Boris Johnson has imposed tough coronavirus restrictions on Greater Manchester after talks aimed at reaching an agreement ended in acrimony.
Greater Manchester Mayor Andy Burnham said talks collapsed after the Government refused to meet his demand for £65 million to support the livelihoods of people in the region as they face the closure of pubs, bars, bookmakers and other premises.
But Whitehall insiders accused the Labour mayor of “intransigence” and claimed his “pride” had scuppered a deal.
Amid the bitter recriminations between politicians in Westminster and Manchester, the lives of 2.8 million people will be placed under tougher curbs from Friday.
Addressing reporters in Manchester, Mr Burnham said leaders of the authorities in Greater Manchester had originally wanted £90 million – £15 million a month until the end of the financial year – to protect incomes for people forced out of work.
They reduced that sum eventually to £65 million, but ministers would only offer £60 million.
The Prime Minister only confirmed a £22 million sum as he announced the new restrictions at a Downing Street press conference, money intended to implement and enforce the new rules.
Health Secretary Matt Hancock later said the “door is open” to further discussions with local leaders regarding business support.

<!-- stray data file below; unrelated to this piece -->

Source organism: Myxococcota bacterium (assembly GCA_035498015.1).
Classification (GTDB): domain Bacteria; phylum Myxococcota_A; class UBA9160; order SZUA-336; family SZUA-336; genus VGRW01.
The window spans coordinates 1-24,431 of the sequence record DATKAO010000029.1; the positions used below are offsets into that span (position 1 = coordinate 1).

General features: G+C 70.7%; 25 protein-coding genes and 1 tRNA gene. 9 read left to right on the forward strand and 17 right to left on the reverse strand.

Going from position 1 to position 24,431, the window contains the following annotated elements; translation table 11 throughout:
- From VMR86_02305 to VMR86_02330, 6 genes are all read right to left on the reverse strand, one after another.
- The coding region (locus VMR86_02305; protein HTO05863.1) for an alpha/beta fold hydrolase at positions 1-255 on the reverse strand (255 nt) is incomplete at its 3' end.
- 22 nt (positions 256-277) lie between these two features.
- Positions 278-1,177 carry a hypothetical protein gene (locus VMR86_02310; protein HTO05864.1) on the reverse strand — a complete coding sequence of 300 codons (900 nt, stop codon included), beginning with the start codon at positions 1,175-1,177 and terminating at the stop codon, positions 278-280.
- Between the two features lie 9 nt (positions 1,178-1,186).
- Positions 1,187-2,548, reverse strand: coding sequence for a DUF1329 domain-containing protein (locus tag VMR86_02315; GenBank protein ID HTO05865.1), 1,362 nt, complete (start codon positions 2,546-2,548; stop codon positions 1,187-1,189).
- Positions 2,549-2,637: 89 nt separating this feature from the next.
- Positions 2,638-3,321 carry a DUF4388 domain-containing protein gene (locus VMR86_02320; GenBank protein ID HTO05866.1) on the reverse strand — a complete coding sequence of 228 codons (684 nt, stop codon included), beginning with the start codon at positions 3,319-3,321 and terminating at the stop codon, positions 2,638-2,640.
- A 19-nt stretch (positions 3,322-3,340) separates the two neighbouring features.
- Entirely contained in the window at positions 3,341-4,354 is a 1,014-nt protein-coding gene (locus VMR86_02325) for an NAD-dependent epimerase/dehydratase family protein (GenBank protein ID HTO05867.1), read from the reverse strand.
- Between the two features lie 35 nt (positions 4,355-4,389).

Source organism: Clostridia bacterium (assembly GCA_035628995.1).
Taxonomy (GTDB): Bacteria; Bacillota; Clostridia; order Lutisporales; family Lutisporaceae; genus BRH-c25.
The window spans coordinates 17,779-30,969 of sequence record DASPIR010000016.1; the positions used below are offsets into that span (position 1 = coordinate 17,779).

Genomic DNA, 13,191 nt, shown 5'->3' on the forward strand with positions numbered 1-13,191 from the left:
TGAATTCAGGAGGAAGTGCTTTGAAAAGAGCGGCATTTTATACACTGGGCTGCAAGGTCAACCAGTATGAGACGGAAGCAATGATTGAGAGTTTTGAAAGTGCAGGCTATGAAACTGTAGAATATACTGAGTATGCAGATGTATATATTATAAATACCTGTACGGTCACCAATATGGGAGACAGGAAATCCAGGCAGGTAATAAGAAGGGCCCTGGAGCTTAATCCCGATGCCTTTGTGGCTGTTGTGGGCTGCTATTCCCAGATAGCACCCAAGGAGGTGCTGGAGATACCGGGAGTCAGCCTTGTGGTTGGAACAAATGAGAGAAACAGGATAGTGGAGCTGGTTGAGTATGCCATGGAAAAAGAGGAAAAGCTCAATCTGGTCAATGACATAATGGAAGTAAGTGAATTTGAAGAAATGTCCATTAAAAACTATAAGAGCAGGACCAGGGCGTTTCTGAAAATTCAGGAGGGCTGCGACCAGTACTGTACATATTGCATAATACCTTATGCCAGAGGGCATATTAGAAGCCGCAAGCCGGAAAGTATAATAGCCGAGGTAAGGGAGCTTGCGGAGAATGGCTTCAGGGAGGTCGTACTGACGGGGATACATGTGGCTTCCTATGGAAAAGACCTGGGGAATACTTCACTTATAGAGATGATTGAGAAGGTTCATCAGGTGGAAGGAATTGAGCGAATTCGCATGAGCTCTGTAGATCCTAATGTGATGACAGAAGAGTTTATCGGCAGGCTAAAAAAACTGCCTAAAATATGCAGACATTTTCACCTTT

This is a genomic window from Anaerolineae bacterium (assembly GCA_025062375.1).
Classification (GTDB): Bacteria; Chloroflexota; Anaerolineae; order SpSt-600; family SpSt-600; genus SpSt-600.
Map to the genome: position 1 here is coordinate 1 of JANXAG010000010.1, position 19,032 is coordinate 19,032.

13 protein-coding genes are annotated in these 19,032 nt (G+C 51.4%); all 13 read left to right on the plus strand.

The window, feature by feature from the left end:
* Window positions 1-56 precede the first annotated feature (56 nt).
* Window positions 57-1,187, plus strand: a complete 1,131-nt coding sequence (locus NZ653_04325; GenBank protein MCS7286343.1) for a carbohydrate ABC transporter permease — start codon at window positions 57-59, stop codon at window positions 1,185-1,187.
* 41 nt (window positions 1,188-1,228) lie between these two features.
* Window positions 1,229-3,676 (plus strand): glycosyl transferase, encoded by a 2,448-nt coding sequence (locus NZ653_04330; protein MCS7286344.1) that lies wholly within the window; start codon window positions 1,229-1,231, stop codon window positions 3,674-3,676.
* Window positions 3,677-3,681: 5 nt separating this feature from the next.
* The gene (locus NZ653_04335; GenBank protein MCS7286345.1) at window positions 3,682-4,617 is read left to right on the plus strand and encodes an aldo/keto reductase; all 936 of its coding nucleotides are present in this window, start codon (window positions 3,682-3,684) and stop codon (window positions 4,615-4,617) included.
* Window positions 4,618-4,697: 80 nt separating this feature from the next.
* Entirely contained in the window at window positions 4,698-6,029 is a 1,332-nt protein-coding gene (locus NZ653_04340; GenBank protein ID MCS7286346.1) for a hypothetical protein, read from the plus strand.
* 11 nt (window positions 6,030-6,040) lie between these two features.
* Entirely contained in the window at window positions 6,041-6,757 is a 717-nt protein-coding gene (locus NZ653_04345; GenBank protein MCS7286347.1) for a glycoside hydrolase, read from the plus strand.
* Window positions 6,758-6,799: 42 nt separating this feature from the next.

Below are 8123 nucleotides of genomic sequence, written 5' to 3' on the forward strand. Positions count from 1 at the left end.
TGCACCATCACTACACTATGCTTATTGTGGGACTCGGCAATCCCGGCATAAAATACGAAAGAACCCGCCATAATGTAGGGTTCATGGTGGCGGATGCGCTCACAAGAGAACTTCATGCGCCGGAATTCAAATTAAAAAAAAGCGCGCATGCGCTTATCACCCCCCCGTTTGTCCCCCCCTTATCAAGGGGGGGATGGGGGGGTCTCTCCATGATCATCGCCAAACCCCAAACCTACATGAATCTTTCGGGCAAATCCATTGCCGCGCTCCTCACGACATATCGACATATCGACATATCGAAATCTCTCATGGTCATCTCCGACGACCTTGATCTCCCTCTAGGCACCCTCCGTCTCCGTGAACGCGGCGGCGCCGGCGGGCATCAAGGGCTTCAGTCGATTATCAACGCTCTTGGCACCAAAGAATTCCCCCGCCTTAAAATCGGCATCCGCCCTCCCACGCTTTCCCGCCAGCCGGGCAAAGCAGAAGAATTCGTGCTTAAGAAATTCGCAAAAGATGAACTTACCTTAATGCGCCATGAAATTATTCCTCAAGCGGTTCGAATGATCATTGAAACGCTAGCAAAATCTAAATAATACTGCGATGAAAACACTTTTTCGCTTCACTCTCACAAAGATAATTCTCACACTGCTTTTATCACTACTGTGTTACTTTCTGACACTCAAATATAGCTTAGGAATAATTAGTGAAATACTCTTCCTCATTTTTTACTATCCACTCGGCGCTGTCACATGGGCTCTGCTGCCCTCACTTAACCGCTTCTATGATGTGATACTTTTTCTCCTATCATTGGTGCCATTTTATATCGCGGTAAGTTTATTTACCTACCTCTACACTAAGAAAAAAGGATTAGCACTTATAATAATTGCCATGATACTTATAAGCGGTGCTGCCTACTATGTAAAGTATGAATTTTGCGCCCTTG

He told the Commons: “Of course, we do not want businesses in Greater Manchester to be disadvantaged so that offer remains on the table. Our door is open to further discussions with local leaders in the coming days about business support.”
Mr Burnham said £65 million was the “bare minimum to prevent a winter of real hardship” over a “punishing” winter.
“That is what we believe we needed to prevent poverty, to prevent hardship, to prevent homelessness. Those were the figures that we had – not what we wanted – but what we needed to prevent all of those things from happening.”
The mayor accused the Government of walking away from the talks, saying: “At no point today were we offered enough to protect the poorest people in our communities through the punishing reality of the winter to come.
“Even now, I am still willing to do a deal but it cannot be on the terms that the Government offered today.”
He repeated his call for Parliament to agree a framework for future areas which face going into Tier 3 restrictions to avoid the kind of wrangling that has been going on in Greater Manchester.
“I don’t believe that we can proceed as a country on this basis through the pandemic by grinding communities down, through punishing financial negotiations,” he said.
Mr Johnson confirmed Greater Manchester would move to the “very high” alert level.
Pubs and bars will be closed, unless they are serving substantial meals, for a 28-day period, along with betting shops, casinos, bingo halls, adult gaming centres and soft play areas.
The Prime Minister said regulations will be laid in Parliament on Thursday and come into force just after midnight.
“I know that these restrictions are tough, both on businesses and individuals – believe me, no-one wants to be putting these things into effect,” he said.